Tuesday, November 15, 2011


George Washington's Sacred FireGeorge Washington's Sacred Fire by Peter A. Lillback
My rating: 5 of 5 stars

This is an excellent book for those who want to know more about our first President's faith. It is very long but worth the read. The author does a great job using first source documents. I am very happy to report that without a doubt President George Washington was a believer in our Lord Jesus Christ! The book has ten appendixes and the endnotes start on page 959 and go through 1155.  The author, Peter A. Lillback, did much research for this fantastic book! I highly recommend it.

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Here are just a few of the great quotes from the book:

The highest message of the [Washington] monument at its very pinnacle declares, “Laus Deo” or “Praise to God!” Similarly, the many inner messages of the monument that are found chiseled in stone along the ever-rising stairs, such as, “Search the Scriptures,” “Holiness to the Lord,” “Train up a child in the way he should go, and when he is old he will not depart from it” are left unread, since the mandated way to the top is by speeding elevator, and the daunting and contemplative walk up the stairs is typically closed. p. 192

And most interestingly for the new nation, it included an order for the celebration of July Fourth. The Service for July 4th was listed as “A Form of Prayer and Thanksgiving to Almighty God, for the inestimable Blessings of Religious and Civil Liberty; to be used yearly Fourth of July” and included the following prayer:
O God, whose Name is excellent in all the earth, and thy glory above the heaven, who as on this day didst inspire and direct the hearts of our delegates in Congress, to lay the perpetual foundation of peace, liberty, and safety; we bless and adore thy glorious Majesty, for this thy loving kindness and providence. And we humbly pray that the devout sense of this signal mercy may renew and increase in us a spirit of love and thankfulness to thee its only author, a spirit of peaceable submission to the laws and government of our country, and a spirit of fervent zeal for our holy religion. Which thou hast preserved and secured to us and our posterity. May we improve these inestimable blessing for the advancement of religion, liberty, and science throughout this land, till the wilderness and solitary place be glad through us, and the desert rejoice and blossom as the rose. This we beg through the merits of Jesus Christ our Savior. Amen. pp. 300-301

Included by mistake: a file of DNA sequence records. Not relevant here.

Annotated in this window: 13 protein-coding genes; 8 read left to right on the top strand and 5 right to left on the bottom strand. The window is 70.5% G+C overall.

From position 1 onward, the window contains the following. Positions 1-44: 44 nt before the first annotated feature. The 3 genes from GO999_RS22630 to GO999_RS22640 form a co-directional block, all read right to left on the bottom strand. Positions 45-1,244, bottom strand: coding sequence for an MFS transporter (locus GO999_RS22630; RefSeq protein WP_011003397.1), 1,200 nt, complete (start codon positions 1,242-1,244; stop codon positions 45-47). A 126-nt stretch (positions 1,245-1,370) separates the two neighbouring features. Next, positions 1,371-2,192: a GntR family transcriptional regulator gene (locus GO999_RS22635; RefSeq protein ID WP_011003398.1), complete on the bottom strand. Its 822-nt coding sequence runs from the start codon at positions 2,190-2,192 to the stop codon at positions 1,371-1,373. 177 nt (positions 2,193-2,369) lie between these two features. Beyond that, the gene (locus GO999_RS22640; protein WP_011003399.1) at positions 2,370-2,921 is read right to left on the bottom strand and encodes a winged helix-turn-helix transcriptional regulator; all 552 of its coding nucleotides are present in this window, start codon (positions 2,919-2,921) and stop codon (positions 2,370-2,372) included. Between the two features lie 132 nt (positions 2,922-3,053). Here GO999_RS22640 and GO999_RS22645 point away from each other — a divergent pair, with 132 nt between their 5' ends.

“The most sublime picture in American history is of George Washington on his knees in the snow at Valley Forge. That image personifies a people who know that it is not enough to depend on our own courage and goodness; we must also seek help from God, our Father and Preserver.” ~Ronald Reagan p. 397

As surprising as it sounds in a secular America, the first act of the first Congress was to pray, despite a myriad of Christian denominations represented. This prayer not only began in America, but it began the continuing congressional tradition of prayer and the work of chaplains among our government officials. p. 486

THAT it is an indispensable duty which we owe to God, our country, ourselves and posterity, by all lawful ways and means in our power to maintain, defend and preserve these civil and religious rights and liberties for which many of our fathers fought, bled and died, and to hand them down entire to future generations. (emphasis ours)  ~Continental Congress
Here is what the commander-in-chief [George Washington] ordered on July 4, 1775:
The General most earnestly requires and expects a due observance of those articles of war established for the government of the army, which forbid profane cursing, swearing, and drunkenness. And in like manner he requires and expects of all officers and soldiers, not engaged in actual duty, a punctual attendance on Divine service, to implore the blessing of Heaven upon the means used for our safety and defense. p. 551

The president (Washington) wrote in his Farewell Address, “Can it be, that Providence has not connected the permanent felicity of a Nation with its virtue? The experiment, at least, is recommended by every sentiment which ennobles human Nature.” p. 551

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